At least 36 dead in Hawaii fires, which have displaced thousands, reduced a historic town to ash, and chased some into the ocean

News & Politics

Wildfires have transformed parts of Maui, Hawaii, into infernos, killing at least 36 and reducing much of one centuries-old coastal town to ash and cinders.

According to the National Weather Service, Hurricane Dora passed far south of the islands; however, the strong pressure gradient between the storm and high pressure to the north generated powerful wind gusts of up to 60 mph and dry weather conditions, which helped set the stage for the blazes that have since spread across several islands and all but encircled Maui.

The Haiwaii Tourism Authority indicated Wednesday evening that fires were still affecting Lahaina, Kihei, and Upcountry Maui — all on Maui — as well as Hawaii Island, particularly the Mauna Kea Resort area.

The islands of Kauai, Lanai, and Oahu remain unaffected.

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Maui County
reported that 36 total fatalities had been discovered as of late Wednesday. Officials have indicated the death toll could rise.

Lahaina, among the municipalities hit hardest, was left in ruins by the fires.

In the town’s historic district, homes and businesses were razed to the ground. In other areas, the blanched skeletons of buildings appear to be all that remain standing.

Air Maui helicopter pilot Richie Olsten
described the scene at Lahaina thusly: “It looked like a war zone, like an area that had just been bombed. … And, it’s just, I can’t even put it in words, what, what we saw. So many people, hundreds of homes burned to the ground. People displaced, the whole Front Street of Lahaina. … The businesses, the historic area, burned to the ground. Gone.

Sen. Brian Schatz (D-Hawaii)
noted on Twitter, “Lahaina Town on Maui is almost totally burnt to the ground. Firefighters are still trying to get the fires under control, and our first responders are in search and rescue mode.”

One plane passenger caught some of the destruction on tape.

Additional footage of Lahaina’s coastline shows the immolated remains of vehicles and ash-strewn streets.

Dozens of people rescued by the Coast Guard had leaped into the ocean to avoid the flames,
reported the Weather Channel.

Capt. Aja L. Kirksey, Sector Commander of Coast Guard Sector Honolulu said in a statement, “On behalf of the US Coast Guard, I wish to convey my sincere condolences to the communities who have been tragically affected by the fires in Maui,”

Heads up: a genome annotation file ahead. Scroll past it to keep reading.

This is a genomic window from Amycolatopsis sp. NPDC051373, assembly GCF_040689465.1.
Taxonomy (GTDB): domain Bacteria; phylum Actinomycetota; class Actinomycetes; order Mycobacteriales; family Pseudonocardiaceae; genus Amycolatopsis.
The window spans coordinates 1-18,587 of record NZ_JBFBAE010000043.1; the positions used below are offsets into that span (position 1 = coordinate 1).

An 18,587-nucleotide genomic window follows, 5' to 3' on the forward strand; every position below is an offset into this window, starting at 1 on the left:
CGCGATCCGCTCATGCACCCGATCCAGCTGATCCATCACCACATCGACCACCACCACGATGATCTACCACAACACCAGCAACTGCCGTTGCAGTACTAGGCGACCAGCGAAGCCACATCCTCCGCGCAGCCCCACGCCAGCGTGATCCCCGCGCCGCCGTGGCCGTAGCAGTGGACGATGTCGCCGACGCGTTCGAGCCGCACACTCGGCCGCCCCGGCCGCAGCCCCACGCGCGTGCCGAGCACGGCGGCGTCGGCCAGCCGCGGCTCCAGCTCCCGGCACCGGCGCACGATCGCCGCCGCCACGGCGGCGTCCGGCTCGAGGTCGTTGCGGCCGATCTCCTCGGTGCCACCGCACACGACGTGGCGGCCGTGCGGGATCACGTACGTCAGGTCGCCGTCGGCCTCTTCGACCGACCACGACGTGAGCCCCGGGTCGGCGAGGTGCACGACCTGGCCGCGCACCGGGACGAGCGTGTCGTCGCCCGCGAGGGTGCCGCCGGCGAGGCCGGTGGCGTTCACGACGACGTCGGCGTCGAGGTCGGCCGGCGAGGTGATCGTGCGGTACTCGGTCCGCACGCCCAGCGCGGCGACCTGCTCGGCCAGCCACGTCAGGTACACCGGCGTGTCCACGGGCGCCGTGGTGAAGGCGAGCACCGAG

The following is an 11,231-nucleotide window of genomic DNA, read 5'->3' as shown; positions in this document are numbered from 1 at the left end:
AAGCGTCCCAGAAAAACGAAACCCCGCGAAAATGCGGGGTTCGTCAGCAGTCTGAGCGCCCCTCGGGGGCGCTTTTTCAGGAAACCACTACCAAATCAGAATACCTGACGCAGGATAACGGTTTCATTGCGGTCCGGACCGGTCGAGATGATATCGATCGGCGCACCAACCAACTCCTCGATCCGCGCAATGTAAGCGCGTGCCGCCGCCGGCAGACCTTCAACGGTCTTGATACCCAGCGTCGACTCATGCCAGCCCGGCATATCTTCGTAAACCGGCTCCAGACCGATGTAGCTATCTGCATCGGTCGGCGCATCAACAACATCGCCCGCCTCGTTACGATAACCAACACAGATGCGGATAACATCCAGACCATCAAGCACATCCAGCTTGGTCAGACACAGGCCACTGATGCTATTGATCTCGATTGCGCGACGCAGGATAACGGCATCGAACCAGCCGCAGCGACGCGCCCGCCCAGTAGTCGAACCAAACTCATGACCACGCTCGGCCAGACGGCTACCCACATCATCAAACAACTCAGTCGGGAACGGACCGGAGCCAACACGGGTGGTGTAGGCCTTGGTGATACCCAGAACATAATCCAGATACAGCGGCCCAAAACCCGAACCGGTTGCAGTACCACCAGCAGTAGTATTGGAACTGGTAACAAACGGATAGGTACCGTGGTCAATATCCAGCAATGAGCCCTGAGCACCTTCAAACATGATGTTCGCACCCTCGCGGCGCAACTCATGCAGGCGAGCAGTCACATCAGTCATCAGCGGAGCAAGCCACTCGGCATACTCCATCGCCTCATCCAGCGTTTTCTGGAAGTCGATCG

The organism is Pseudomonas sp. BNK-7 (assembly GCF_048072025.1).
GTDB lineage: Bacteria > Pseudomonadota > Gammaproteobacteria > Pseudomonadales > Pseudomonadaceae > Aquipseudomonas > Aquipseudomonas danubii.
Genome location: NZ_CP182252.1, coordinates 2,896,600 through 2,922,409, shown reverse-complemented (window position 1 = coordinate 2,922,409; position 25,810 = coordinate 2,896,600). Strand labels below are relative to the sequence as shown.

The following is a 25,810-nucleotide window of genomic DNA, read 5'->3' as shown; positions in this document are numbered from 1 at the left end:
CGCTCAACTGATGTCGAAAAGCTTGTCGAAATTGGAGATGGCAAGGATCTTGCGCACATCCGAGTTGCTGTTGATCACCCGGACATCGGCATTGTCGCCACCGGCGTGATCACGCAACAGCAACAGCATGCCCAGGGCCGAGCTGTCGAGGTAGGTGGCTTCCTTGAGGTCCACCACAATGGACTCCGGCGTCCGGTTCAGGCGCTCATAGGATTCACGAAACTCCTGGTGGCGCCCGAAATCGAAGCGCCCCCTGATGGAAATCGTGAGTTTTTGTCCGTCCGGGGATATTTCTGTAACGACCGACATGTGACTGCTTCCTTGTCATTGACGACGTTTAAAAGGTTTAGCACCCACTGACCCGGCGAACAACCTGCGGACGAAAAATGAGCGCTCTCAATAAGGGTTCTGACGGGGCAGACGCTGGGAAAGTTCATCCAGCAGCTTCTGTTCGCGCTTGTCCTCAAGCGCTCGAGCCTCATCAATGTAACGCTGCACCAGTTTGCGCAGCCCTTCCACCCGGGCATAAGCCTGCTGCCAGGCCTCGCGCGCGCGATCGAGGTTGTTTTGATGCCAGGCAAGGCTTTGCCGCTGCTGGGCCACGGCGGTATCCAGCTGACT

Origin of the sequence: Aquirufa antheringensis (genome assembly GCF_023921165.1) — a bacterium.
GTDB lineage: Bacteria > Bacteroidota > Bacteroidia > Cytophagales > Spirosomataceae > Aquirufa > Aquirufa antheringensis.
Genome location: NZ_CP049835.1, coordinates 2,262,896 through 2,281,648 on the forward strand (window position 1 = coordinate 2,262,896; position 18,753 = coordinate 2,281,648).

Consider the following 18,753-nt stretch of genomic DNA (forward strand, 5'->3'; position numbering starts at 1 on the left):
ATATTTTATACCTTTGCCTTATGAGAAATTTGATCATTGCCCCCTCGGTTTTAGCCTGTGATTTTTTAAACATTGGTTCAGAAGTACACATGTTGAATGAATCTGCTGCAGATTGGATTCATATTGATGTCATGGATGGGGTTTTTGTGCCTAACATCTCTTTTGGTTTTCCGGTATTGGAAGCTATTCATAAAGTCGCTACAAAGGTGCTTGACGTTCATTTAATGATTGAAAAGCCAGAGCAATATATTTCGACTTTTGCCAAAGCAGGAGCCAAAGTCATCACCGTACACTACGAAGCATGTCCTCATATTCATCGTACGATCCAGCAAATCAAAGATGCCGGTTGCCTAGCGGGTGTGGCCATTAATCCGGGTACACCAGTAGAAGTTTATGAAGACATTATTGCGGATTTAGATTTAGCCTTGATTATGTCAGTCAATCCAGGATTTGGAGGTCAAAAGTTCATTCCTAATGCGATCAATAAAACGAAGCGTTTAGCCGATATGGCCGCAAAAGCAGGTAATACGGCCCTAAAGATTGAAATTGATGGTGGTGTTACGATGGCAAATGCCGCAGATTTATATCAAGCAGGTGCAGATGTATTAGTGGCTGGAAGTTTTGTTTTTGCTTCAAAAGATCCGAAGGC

reported Maui Now.

“Our collaboration with partner agencies and neighboring jurisdictions remains steadfast, as we unite our resources, knowledge, and equipment to ensure responder and public safety and amplify the impact of our response efforts,” added Kirksey.

Gov. Josh Green’s office
indicated that over 2,000 acres of state and private land had been torched.

As of late Wednesday, around 100 Maui firefighters had been battling the flames around the clock, including 11 from state airport firefighting and rescue personnel,
according to authorities.

Hawaii Lieutenant Governor Sylvia Luke emphasized, “This is not a safe place to be. … On certain parts of Maui we have shelters that are overrun. We have resources that are being taxed. We are doing whatever we can and the state is providing whatever support that we can to give support to both Maui and to the Big Island.”

Various shelters for the citizens displaced by the blazes are operating at capacity. The Kahului Airport on Maui is reportedly sheltering people, including an estimated 2,000 stranded visitors.

The Associated Press
reported that 11,000 visitors managed to fly out of Maui on Wednesday.

As of Thursday morning, Maui County had opened additional emergency evacuation shelters at King’s Cathedral Maui and at the Church of Jesus Christ of Latter-Day Saints, both in Kahului.

The HTA further noted that thousands of residents and visitors have been evacuated and
multiple roads have been closed.

Maui County Mayor Richard Bissen Jr. said in a
video statement, “We are grieving with each other during this inconsolable time. … In the days ahead, we will be stronger as a ‘kaiaulu,’ or community, as we rebuild with resilience and aloha.”

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